Chincha-Inka Mortuary Traditions at Jahuay, Quebrada de Topará
This is an abstract from the "From the Paracas Culture to the Inca Empire: Recent Archaeological Research in the Chincha Valley, Peru" session, at the 84th annual meeting of the Society for American Archaeology.
The site of Jahuay, located 20 km north of the Chincha Valley, was first occupied during the Early Horizon as a commoner fishing community. In later eras, it was reoccupied by the Chincha and Inka, possibly as a tambo. During the 2017 and 2018 field seasons, the Proyecto de Investigación Arqueológica de Jahuay excavated burials from multiple contexts at the sites, both disturbed and intact, and spanning from the Early Horizon to the early colonial period. Among our findings, we observe that the unique mortuary patterns previously documented by our colleagues in Chincha reached beyond the valley proper during the Late Intermediate Period and Late Horizon, demonstrating the persistence of the social and political ties between Jahuay and the Chincha Valley.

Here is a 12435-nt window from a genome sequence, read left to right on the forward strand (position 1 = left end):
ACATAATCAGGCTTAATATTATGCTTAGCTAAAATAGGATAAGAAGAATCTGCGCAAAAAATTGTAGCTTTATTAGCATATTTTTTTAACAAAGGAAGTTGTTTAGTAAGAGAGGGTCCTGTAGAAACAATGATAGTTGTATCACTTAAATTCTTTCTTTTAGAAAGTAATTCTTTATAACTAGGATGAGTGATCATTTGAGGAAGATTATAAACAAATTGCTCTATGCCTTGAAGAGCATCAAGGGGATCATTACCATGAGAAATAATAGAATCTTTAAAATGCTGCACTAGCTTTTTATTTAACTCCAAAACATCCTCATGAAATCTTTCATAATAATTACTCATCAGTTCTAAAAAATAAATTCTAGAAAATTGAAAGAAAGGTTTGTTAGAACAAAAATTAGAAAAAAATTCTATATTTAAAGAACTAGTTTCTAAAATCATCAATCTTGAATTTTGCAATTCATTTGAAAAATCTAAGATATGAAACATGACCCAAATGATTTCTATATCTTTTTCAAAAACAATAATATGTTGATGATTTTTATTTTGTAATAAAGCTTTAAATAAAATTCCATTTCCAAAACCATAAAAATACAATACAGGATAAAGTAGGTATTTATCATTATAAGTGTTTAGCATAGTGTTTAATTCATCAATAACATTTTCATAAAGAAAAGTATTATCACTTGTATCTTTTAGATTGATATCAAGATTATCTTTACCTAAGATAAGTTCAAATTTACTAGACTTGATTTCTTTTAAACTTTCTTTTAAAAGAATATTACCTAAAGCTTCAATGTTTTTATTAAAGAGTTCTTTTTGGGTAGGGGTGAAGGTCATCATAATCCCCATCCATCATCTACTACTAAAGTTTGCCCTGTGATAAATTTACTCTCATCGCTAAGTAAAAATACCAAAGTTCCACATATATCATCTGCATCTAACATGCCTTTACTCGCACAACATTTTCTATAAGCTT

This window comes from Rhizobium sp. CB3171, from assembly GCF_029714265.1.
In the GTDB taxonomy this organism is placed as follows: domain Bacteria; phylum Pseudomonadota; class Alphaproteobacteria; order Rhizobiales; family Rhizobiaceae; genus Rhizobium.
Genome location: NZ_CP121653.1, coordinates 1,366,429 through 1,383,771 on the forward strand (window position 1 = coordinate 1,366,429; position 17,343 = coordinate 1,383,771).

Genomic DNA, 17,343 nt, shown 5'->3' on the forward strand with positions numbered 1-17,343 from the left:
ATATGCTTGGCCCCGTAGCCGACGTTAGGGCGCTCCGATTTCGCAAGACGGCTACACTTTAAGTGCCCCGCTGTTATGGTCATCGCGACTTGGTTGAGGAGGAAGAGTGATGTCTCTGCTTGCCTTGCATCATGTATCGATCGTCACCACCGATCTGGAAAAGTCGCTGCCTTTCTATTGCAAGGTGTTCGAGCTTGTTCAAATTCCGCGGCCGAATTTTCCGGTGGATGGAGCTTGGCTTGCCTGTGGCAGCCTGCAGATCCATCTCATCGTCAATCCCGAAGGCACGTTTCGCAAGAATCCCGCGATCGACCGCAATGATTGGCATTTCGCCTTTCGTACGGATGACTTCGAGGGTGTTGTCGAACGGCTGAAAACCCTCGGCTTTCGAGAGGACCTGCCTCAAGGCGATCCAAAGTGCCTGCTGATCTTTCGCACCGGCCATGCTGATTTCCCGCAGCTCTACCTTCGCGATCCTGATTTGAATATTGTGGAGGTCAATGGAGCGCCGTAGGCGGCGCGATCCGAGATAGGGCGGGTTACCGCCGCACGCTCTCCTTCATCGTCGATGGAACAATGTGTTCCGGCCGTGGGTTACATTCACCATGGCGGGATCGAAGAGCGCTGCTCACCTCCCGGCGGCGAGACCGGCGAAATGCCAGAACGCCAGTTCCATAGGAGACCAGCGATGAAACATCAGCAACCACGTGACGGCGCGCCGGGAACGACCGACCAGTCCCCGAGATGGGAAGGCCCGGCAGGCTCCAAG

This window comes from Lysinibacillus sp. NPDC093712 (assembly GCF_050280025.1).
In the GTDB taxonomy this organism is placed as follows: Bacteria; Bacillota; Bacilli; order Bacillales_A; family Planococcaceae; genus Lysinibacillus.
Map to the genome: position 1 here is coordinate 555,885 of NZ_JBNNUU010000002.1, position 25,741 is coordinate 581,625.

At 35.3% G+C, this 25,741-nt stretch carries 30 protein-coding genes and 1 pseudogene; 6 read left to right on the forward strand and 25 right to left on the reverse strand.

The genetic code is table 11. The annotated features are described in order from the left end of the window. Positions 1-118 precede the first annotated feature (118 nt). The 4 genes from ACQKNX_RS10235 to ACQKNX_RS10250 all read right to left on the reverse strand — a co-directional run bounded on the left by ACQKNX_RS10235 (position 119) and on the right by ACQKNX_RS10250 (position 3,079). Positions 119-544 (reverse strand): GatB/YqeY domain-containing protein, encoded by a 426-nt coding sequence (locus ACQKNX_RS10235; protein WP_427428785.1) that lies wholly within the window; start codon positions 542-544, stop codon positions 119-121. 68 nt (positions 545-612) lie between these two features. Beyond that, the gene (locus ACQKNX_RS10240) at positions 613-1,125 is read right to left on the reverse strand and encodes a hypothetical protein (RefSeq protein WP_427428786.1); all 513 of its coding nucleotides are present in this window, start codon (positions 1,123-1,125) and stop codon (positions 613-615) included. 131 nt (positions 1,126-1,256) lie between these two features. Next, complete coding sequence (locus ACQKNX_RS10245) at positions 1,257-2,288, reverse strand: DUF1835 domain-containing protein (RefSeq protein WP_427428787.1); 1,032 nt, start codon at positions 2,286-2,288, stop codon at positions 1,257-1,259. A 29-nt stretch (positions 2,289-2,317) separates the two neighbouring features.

Cite this Record
Chincha-Inka Mortuary Traditions at Jahuay, Quebrada de Topará. Jo Osborn, Brittany Hundman, Camille Weinberg, Kelita Perez. Presented at The 84th Annual Meeting of the Society for American Archaeology, Albuquerque, NM. 2019 ( tDAR id: 451255)
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min long: -82.441; min lat: -56.17 ; max long: -64.863; max lat: 16.636 ;
Abstract Id(s): 25212